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Edinburgh v Leinster: Michael Bradley aims to cash in on Leinster’s ring-rustiness

Tighthead Willem Nel is back for Edinburghs clash with European champions Leinster tonight. Picture: SNS

Tighthead Willem Nel is back for Edinburghs clash with European champions Leinster tonight. Picture: SNS

  • by DAVID FERGUSON
 

HEADING into a new year on the back of depressing defeats, the reigning Heineken Cup champions might not top the list of first-footers you would wish to welcome in.

But not only do Edinburgh host Leinster at Murrayfield this evening, they then entertain Munster before travelling south to meet Saracens in their final two weeks of this season’s Heineken Cup. A tough assignment for a team coming into the new year off four straight losses indeed, but it also presents a great opportunity, for if Michael Bradley’s men can pick up their form and take points from the next two games the confidence boost will be significantly greater than beating sides below them.

Bradley also has South African tighthead Willem Nel back. Former South Africa coach Jake White was once asked who his most important players were, and he replied: “The most 
important is my tighthead and the second most important my reserve tighthead.”

Bradley must have felt something similar recently as Edinburgh’s scrum was pushed backwards, sideways and upwards, so giving up a key foothold against the Warriors. They have also made changes to the back row with Dimitri Basilaia and Stuart McInally taking over from Roddy Grant and Netani Talei respectively while All Black Ben Atiga returns for James King in midfield, with Nick de Luca still ruled out with a facial injury which may keep him out of 
action until the Six Nations.

The key to improvement for Bradley, however, lies less with personnel and more with the players’ ability to start tonight’s game well as a team and, simply, hold on to the ball.

He acknowledged: “We were well beaten by Glasgow in the sense that I think they played better in both games. They controlled territory very well and took their chances, and started both games sharper than we did.

“The management of the first 20-25 minutes of our recent games, in particular against Glasgow, wasn’t good, and we’ve discussed this with the players and we’re looking for a response in the match against Leinster now.

“We expected Leinster to name a strong team with [Brian] O’Driscoll, [Rob] Kearney and [Luke] Fitzgerald starting, but that could be an advantage because they haven’t played in a while and will be a little bit ring-rusty in the physicality of a PRO12 game, so we’ll be looking to play that to our advantage. But we need a big emphasis on a good start against Leinster.”

O’Driscoll has spent much of this season injured and will not be the same slick player he is when in the groove of consecutive games, provided of course Edinburgh can keep him quiet for long spells, and Leinster’s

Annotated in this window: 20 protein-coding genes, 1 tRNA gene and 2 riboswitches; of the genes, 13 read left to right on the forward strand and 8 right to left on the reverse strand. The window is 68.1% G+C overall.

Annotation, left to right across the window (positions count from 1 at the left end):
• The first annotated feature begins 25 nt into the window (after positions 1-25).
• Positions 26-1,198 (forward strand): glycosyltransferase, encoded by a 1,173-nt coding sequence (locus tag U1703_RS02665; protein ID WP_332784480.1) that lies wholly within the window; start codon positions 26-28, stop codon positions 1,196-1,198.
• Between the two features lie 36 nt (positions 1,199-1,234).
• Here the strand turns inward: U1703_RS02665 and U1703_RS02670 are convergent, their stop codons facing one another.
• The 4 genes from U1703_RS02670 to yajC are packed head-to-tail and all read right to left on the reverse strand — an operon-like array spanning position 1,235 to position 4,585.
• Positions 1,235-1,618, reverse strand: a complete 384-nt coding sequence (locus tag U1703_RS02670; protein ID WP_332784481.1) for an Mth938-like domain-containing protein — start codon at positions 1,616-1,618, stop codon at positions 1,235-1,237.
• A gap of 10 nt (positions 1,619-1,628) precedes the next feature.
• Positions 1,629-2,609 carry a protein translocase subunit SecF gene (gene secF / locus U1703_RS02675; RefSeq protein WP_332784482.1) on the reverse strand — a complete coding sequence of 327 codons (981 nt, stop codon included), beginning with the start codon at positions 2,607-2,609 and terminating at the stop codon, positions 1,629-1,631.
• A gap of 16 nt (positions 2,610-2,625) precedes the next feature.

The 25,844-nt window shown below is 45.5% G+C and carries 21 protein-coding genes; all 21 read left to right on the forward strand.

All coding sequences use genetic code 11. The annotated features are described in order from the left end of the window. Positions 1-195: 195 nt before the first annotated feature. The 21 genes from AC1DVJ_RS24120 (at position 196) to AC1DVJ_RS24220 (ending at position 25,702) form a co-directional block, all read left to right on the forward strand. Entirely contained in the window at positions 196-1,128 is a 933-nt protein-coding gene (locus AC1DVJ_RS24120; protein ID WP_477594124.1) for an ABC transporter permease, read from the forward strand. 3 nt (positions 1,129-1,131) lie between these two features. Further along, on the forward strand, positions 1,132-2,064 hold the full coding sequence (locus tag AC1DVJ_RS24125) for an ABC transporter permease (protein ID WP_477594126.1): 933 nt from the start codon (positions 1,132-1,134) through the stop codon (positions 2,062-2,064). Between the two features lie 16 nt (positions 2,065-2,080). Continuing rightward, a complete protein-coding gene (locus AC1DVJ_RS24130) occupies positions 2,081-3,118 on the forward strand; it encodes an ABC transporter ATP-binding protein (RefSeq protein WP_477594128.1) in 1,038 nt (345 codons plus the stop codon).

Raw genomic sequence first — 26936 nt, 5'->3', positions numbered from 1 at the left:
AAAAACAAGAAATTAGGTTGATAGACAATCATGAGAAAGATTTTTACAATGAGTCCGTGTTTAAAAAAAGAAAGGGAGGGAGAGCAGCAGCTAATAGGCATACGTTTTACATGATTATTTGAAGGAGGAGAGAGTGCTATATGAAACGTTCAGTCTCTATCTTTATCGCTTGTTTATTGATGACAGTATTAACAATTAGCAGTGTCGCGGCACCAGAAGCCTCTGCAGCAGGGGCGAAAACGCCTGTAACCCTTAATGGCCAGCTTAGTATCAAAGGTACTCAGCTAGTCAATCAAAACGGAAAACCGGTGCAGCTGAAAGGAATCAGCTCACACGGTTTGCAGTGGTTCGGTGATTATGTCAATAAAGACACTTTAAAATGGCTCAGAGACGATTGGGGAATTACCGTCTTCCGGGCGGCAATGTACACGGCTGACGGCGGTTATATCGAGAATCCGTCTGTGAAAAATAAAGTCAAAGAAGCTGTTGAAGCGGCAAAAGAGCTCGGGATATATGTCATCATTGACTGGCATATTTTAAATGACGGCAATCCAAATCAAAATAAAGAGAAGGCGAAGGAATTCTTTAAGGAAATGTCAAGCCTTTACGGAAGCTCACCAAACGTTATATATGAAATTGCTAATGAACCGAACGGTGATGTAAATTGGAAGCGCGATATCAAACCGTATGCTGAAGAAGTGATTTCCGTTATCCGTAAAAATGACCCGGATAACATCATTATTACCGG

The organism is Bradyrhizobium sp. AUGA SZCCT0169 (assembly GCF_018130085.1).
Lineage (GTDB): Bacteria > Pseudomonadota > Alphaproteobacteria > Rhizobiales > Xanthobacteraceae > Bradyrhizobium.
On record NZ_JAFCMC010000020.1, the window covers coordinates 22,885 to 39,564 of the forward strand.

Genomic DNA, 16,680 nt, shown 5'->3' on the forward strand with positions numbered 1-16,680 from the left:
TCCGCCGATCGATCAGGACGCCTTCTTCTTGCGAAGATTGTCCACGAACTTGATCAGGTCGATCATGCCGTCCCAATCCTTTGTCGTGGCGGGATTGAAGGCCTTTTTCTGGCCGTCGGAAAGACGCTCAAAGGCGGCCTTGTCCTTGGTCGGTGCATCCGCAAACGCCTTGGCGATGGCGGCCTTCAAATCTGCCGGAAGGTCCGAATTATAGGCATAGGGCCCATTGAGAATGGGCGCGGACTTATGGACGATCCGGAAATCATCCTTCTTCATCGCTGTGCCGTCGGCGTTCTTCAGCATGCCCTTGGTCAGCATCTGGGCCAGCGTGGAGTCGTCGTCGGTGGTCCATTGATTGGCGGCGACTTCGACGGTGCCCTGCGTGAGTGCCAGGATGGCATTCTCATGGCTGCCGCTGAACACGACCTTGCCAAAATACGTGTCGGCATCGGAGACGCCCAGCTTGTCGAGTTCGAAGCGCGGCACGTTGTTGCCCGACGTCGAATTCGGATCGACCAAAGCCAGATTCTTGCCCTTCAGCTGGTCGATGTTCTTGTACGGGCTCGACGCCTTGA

recent 17-0 win over Connacht was also their first in four games in league and Heineken Cup.

But this is perhaps the perfect opposition for the Scottish side off the back of the 1872 Cup, as, according to Bradley, the other big lesson his team is needing to grasp is how to play the game in the opposition half and exert pressure for longer. That is 
arguably the cornerstone of Leinster’s success in recent times, a clinical ability to play the game in the half and face of their opponents, and seize on mistakes.

Looking back on last Saturday’s loss, Bradley reflected: “We over-played our hand in certain areas of the pitch. If you look at the match in detail, we knocked the ball on four times in their half, and when you combine that with two tap-penalties, that’s our lot for the first half and so we completely relieved pressure on Glasgow. They didn’t have to work hard for that.

“And then they did what they do very well, in that they controlled the territory in the game and from there were able to exert good pressure on us and we weren’t able to handle it.

“For us, it’s grasping that this is a key element of winning games. It’s part of our learning curve and I know coaches talk about ‘learning curves’ and people start getting dizzy, but the reality is that we have to have a bigger value on starting games in the right area and building pressure on the opposition. Learning that this year, added to what we can do in attack, would make us a stronger proposition in the 
immediate future.”

Edinburgh had a good record of beating Leinster at home, with and without their star names, so tonight’s match could provide a crucial launchpad for the beleaguered home side.

The injured British and Irish Lions trio of Fitzgerald, Kearney and O’Driscoll join Fionn Carr, Gordon D’Arcy, Jonny Sexton and Eoin Reddan in a top-class backs line-up, so winning and keeping ball will be crucial for Edinburgh.

Leo Cullen also leads an all-international pack with Cian Healy, Jamie Heaslip and Sean O’Brien key figures, so Edinburgh’s bid to lift spirits with victory will be a stiff one, but Bradley is ready for the test.

He added: “I think all the PRO12 games for us now are going to be one-off challenges, as well as the Heineken Cup matches, so our mindset is very focused on the next game and challenging ourselves with baby steps, in relation to managing the game and getting into position where the opposition are under pressure and capitalising on that.”

 

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